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Ajit Pai
After a meeting voting to end net neutrality, Federal Communications Commission (FCC) Chairman Ajit Pai answers a question from a reporter, Thursday, Dec. 14, 2017, in Washington. (AP Photo/Jacquelyn Martin)

The FCC's Net Neutrality rules come to an end

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WASHINGTON (Circa) - Federal protections surrounding net neutrality officially came to an end, Monday.

In December 2017, the Federal Communications Commission (FCC) voted to disband the regulations currently in place. The rules prevented internet service providers from creating "fast access lanes" for some content while potentially slowing down others.

Major internet providers have promised not to slow down internet service, according to Wired.

According to the report, some members of Congress are working to restore net neutrality to the 2015 provisions.

However, some states are working to put in place safeguards by implementing net neutrality protections of their own. California passed a bill that offered more protections than the Obama administration implemented in 2015 and New York is considering doing the same, according to Wired. Other states that have worked to pass protections include Hawaii, New Jersey, Oregon, Vermont and Montana.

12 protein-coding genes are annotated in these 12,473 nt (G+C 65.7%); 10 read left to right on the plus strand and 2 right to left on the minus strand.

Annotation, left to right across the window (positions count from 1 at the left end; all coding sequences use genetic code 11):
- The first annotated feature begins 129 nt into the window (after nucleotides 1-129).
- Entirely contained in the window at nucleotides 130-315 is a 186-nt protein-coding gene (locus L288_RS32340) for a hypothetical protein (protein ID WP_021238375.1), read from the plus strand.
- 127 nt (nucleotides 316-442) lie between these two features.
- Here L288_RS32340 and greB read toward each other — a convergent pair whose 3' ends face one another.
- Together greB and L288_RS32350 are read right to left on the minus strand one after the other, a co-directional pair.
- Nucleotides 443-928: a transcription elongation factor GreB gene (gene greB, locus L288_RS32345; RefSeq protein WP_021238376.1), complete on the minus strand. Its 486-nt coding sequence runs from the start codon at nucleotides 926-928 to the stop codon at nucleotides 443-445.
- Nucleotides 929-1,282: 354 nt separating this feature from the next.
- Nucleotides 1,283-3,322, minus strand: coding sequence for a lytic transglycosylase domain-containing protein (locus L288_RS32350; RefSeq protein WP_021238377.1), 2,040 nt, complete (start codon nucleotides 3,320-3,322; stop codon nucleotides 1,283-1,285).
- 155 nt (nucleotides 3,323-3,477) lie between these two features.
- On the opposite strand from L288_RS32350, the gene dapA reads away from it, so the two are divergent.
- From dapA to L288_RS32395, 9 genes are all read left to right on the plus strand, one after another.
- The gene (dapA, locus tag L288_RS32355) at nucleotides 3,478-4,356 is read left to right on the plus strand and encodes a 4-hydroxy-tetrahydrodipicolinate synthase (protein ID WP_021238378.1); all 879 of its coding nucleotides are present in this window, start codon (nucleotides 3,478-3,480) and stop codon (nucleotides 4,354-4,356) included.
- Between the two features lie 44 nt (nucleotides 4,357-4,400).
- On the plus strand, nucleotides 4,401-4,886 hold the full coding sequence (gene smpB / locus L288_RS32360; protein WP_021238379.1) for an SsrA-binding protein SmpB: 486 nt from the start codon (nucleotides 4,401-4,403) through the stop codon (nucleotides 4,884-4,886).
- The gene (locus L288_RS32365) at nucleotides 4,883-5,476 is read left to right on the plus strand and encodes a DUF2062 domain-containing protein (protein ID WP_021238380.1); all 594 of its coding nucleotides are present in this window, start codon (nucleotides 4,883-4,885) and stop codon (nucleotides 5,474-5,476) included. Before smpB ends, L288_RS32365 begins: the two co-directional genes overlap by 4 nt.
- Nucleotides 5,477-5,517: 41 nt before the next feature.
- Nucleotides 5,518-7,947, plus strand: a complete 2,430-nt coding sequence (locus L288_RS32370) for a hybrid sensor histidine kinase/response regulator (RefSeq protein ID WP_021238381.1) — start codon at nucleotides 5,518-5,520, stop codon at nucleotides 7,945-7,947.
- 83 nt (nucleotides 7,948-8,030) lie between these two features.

The FCC released a statement Monday saying they support "a free and open Internet." They also vowed that the Federal Trade Commission (FTC) would police unfair practices by internet service providers.

"Internet service providers must publicly disclose information regarding their network management practices, performance, and commercial terms of service. These disclosures must be made via a publicly available, easily accessible company website or through the FCC’s website. This will discourage harmful practices and help regulators target any problematic conduct," the FCC said in a statement.

The FCC also claimed that the Obama administration's 2015 regulations "made things worse."

"The Internet wasn’t broken in 2015, when the previous FCC imposed regulations dating back to 1934 (known as “Title II”) on Internet service providers. And ironically, these regulations made things worse by limiting investment in high-speed networks and slowing broadband deployment. Under Title II rules, broadband network investment dropped more than 5.6%—the first time a decline has happened outside of a recession," the FCC said.

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